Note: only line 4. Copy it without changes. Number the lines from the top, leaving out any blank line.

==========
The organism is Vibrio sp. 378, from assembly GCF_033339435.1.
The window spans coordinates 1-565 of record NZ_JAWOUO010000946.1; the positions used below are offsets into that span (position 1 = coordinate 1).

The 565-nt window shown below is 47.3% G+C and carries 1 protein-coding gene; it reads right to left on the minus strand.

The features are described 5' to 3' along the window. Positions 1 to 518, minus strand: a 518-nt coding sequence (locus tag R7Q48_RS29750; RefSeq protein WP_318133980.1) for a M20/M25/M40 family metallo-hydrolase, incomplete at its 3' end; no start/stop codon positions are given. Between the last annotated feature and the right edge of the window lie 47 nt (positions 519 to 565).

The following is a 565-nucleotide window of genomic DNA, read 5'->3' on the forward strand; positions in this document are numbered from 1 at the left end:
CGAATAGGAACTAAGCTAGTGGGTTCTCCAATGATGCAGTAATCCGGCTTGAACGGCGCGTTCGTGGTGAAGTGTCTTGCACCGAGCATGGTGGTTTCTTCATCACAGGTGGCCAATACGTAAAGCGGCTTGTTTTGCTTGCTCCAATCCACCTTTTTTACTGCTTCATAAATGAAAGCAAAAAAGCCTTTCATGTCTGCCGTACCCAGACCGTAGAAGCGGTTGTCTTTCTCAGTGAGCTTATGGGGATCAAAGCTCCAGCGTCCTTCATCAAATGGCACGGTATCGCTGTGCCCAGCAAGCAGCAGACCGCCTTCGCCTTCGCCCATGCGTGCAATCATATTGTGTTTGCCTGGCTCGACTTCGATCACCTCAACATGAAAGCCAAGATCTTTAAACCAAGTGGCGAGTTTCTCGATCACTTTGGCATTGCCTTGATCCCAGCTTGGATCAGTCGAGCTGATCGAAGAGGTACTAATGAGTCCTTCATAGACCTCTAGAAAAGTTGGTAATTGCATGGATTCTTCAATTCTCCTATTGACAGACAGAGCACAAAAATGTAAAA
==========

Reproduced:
The features are described 5' to 3' along the window. Positions 1 to 518, minus strand: a 518-nt coding sequence (locus tag R7Q48_RS29750; RefSeq protein WP_318133980.1) for a M20/M25/M40 family metallo-hydrolase, incomplete at its 3' end; no start/stop codon positions are given. Between the last annotated feature and the right edge of the window lie 47 nt (positions 519 to 565).